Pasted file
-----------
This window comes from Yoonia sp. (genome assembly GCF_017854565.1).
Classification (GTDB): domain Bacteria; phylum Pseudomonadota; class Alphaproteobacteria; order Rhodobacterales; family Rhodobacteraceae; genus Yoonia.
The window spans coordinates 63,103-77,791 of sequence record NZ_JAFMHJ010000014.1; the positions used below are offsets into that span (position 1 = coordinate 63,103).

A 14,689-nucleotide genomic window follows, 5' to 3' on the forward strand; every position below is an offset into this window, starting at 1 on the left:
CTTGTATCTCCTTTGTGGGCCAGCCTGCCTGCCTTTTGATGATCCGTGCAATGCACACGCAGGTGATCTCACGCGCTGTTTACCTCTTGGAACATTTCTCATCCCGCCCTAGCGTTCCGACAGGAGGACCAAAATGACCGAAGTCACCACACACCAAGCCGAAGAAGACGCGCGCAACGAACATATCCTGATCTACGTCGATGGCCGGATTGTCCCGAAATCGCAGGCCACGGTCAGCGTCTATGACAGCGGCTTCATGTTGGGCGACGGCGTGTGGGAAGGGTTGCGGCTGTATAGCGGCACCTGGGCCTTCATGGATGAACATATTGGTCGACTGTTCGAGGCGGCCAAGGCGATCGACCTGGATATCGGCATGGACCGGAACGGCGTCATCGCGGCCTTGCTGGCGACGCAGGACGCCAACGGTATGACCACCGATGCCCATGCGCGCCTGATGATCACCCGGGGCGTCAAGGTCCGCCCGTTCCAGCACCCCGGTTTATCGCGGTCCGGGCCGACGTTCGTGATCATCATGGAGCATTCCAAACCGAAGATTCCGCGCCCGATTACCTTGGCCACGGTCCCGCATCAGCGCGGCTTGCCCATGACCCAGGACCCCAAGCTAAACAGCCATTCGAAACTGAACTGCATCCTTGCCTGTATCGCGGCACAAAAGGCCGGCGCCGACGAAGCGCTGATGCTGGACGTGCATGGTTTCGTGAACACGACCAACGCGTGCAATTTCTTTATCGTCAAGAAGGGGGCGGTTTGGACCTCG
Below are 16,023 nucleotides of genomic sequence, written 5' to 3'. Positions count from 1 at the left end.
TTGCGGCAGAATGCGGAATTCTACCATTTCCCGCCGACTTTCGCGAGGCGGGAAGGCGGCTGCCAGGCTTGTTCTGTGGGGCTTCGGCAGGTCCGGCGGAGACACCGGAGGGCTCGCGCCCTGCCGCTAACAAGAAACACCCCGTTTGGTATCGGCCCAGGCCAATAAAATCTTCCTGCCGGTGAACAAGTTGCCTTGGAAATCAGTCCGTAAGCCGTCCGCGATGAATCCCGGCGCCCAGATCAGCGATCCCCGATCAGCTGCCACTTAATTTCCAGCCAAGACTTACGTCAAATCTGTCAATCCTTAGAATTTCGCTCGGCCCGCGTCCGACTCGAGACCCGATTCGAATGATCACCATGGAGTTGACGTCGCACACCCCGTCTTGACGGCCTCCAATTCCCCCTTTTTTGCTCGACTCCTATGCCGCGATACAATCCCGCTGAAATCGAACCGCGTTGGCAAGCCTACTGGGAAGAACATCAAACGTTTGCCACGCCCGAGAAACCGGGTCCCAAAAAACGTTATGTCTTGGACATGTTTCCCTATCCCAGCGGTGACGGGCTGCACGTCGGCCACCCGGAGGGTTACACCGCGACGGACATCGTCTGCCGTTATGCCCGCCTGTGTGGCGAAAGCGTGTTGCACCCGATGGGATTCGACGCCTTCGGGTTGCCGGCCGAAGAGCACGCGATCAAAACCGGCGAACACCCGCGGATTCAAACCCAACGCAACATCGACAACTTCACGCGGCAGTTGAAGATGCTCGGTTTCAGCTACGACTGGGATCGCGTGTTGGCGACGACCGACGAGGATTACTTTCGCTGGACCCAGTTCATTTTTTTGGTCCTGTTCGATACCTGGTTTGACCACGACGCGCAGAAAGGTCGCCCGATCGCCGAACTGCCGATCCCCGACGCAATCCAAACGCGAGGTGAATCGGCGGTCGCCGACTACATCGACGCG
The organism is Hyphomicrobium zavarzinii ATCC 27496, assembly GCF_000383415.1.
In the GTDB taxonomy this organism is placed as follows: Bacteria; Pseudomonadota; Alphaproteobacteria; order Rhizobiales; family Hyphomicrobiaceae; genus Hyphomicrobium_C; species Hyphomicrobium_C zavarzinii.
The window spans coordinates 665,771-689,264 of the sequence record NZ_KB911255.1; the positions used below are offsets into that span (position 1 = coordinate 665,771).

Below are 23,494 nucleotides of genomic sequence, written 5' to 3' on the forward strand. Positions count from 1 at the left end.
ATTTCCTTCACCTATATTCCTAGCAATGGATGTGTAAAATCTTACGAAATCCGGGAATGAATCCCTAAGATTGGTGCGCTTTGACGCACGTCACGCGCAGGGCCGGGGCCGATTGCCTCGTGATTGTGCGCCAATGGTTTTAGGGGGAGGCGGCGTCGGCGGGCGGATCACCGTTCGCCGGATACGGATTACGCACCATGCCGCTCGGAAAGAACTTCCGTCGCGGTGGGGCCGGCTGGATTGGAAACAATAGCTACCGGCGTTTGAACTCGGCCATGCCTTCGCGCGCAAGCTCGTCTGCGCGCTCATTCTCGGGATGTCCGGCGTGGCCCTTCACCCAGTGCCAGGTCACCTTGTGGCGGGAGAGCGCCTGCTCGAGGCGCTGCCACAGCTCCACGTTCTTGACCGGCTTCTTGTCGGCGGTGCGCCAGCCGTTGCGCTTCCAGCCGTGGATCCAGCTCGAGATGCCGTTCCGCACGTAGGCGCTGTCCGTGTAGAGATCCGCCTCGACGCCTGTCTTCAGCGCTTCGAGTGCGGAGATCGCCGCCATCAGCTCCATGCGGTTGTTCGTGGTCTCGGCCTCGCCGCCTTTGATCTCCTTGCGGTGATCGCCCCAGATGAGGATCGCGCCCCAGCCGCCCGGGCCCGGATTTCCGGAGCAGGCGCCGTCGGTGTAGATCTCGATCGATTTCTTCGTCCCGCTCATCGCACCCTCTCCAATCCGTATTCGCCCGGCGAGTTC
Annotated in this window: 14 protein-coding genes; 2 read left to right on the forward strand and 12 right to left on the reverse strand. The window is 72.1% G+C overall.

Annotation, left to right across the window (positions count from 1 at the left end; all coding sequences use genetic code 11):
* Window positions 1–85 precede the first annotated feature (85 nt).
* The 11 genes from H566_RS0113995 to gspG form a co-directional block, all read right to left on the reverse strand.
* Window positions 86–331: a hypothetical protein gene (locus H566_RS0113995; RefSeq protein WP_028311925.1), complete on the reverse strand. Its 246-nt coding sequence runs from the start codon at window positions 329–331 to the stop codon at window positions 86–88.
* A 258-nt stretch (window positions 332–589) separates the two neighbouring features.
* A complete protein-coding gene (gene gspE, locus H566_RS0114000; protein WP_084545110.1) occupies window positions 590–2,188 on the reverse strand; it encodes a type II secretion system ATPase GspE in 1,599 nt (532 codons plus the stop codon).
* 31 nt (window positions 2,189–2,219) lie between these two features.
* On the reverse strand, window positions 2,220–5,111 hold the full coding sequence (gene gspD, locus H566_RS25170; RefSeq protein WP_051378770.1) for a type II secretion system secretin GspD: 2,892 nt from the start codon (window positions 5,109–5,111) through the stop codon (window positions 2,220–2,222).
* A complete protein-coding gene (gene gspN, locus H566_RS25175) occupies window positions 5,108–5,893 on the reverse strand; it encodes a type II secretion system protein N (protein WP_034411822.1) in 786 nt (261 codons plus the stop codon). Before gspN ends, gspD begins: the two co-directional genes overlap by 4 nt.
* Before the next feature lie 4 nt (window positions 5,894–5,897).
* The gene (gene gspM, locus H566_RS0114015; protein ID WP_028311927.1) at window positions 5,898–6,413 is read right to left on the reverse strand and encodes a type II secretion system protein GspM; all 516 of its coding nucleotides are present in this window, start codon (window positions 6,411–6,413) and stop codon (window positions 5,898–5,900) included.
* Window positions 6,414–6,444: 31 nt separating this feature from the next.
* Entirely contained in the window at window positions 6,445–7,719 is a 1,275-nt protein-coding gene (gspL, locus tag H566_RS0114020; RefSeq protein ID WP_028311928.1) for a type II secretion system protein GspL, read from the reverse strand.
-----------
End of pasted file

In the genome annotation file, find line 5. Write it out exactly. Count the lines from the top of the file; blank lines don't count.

CTTGTATCTCCTTTGTGGGCCAGCCTGCCTGCCTTTTGATGATCCGTGCAATGCACACGCAGGTGATCTCACGCGCTGTTTACCTCTTGGAACATTTCTCATCCCGCCCTAGCGTTCCGACAGGAGGACCAAAATGACCGAAGTCACCACACACCAAGCCGAAGAAGACGCGCGCAACGAACATATCCTGATCTACGTCGATGGCCGGATTGTCCCGAAATCGCAGGCCACGGTCAGCGTCTATGACAGCGGCTTCATGTTGGGCGACGGCGTGTGGGAAGGGTTGCGGCTGTATAGCGGCACCTGGGCCTTCATGGATGAACATATTGGTCGACTGTTCGAGGCGGCCAAGGCGATCGACCTGGATATCGGCATGGACCGGAACGGCGTCATCGCGGCCTTGCTGGCGACGCAGGACGCCAACGGTATGACCACCGATGCCCATGCGCGCCTGATGATCACCCGGGGCGTCAAGGTCCGCCCGTTCCAGCACCCCGGTTTATCGCGGTCCGGGCCGACGTTCGTGATCATCATGGAGCATTCCAAACCGAAGATTCCGCGCCCGATTACCTTGGCCACGGTCCCGCATCAGCGCGGCTTGCCCATGACCCAGGACCCCAAGCTAAACAGCCATTCGAAACTGAACTGCATCCTTGCCTGTATCGCGGCACAAAAGGCCGGCGCCGACGAAGCGCTGATGCTGGACGTGCATGGTTTCGTGAACACGACCAACGCGTGCAATTTCTTTATCGTCAAGAAGGGGGCGGTTTGGACCTCG